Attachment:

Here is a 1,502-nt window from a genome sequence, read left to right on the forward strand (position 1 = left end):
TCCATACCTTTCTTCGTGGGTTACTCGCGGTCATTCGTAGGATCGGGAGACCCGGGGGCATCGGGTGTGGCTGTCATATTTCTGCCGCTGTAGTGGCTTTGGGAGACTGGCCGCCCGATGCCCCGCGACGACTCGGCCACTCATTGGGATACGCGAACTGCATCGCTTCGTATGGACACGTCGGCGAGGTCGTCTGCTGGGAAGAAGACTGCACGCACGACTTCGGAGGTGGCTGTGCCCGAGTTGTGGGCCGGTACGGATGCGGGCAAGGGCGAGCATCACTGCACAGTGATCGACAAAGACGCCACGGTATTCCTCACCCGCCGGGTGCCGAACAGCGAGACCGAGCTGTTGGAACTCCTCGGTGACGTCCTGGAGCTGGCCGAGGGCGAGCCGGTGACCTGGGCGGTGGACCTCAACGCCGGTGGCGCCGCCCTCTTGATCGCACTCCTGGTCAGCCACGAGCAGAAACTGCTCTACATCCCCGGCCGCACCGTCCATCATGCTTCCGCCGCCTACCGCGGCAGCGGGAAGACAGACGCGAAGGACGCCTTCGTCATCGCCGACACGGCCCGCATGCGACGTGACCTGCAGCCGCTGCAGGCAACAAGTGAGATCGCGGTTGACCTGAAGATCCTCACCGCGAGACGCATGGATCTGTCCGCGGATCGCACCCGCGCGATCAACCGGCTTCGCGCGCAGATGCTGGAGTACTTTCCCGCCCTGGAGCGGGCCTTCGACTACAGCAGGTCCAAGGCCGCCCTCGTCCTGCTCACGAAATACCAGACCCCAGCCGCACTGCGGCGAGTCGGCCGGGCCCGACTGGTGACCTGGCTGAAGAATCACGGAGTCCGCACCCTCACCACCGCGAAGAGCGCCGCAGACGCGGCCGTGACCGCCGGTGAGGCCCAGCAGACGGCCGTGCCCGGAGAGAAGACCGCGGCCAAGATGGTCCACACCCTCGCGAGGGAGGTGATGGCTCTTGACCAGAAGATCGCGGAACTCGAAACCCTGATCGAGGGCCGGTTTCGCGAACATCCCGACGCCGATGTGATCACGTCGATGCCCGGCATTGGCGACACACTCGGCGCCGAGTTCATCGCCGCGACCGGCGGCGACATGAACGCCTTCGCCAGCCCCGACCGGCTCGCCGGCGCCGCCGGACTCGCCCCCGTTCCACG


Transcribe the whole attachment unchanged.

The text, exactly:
Here is a 1,502-nt window from a genome sequence, read left to right on the forward strand (position 1 = left end):
TCCATACCTTTCTTCGTGGGTTACTCGCGGTCATTCGTAGGATCGGGAGACCCGGGGGCATCGGGTGTGGCTGTCATATTTCTGCCGCTGTAGTGGCTTTGGGAGACTGGCCGCCCGATGCCCCGCGACGACTCGGCCACTCATTGGGATACGCGAACTGCATCGCTTCGTATGGACACGTCGGCGAGGTCGTCTGCTGGGAAGAAGACTGCACGCACGACTTCGGAGGTGGCTGTGCCCGAGTTGTGGGCCGGTACGGATGCGGGCAAGGGCGAGCATCACTGCACAGTGATCGACAAAGACGCCACGGTATTCCTCACCCGCCGGGTGCCGAACAGCGAGACCGAGCTGTTGGAACTCCTCGGTGACGTCCTGGAGCTGGCCGAGGGCGAGCCGGTGACCTGGGCGGTGGACCTCAACGCCGGTGGCGCCGCCCTCTTGATCGCACTCCTGGTCAGCCACGAGCAGAAACTGCTCTACATCCCCGGCCGCACCGTCCATCATGCTTCCGCCGCCTACCGCGGCAGCGGGAAGACAGACGCGAAGGACGCCTTCGTCATCGCCGACACGGCCCGCATGCGACGTGACCTGCAGCCGCTGCAGGCAACAAGTGAGATCGCGGTTGACCTGAAGATCCTCACCGCGAGACGCATGGATCTGTCCGCGGATCGCACCCGCGCGATCAACCGGCTTCGCGCGCAGATGCTGGAGTACTTTCCCGCCCTGGAGCGGGCCTTCGACTACAGCAGGTCCAAGGCCGCCCTCGTCCTGCTCACGAAATACCAGACCCCAGCCGCACTGCGGCGAGTCGGCCGGGCCCGACTGGTGACCTGGCTGAAGAATCACGGAGTCCGCACCCTCACCACCGCGAAGAGCGCCGCAGACGCGGCCGTGACCGCCGGTGAGGCCCAGCAGACGGCCGTGCCCGGAGAGAAGACCGCGGCCAAGATGGTCCACACCCTCGCGAGGGAGGTGATGGCTCTTGACCAGAAGATCGCGGAACTCGAAACCCTGATCGAGGGCCGGTTTCGCGAACATCCCGACGCCGATGTGATCACGTCGATGCCCGGCATTGGCGACACACTCGGCGCCGAGTTCATCGCCGCGACCGGCGGCGACATGAACGCCTTCGCCAGCCCCGACCGGCTCGCCGGCGCCGCCGGACTCGCCCCCGTTCCACG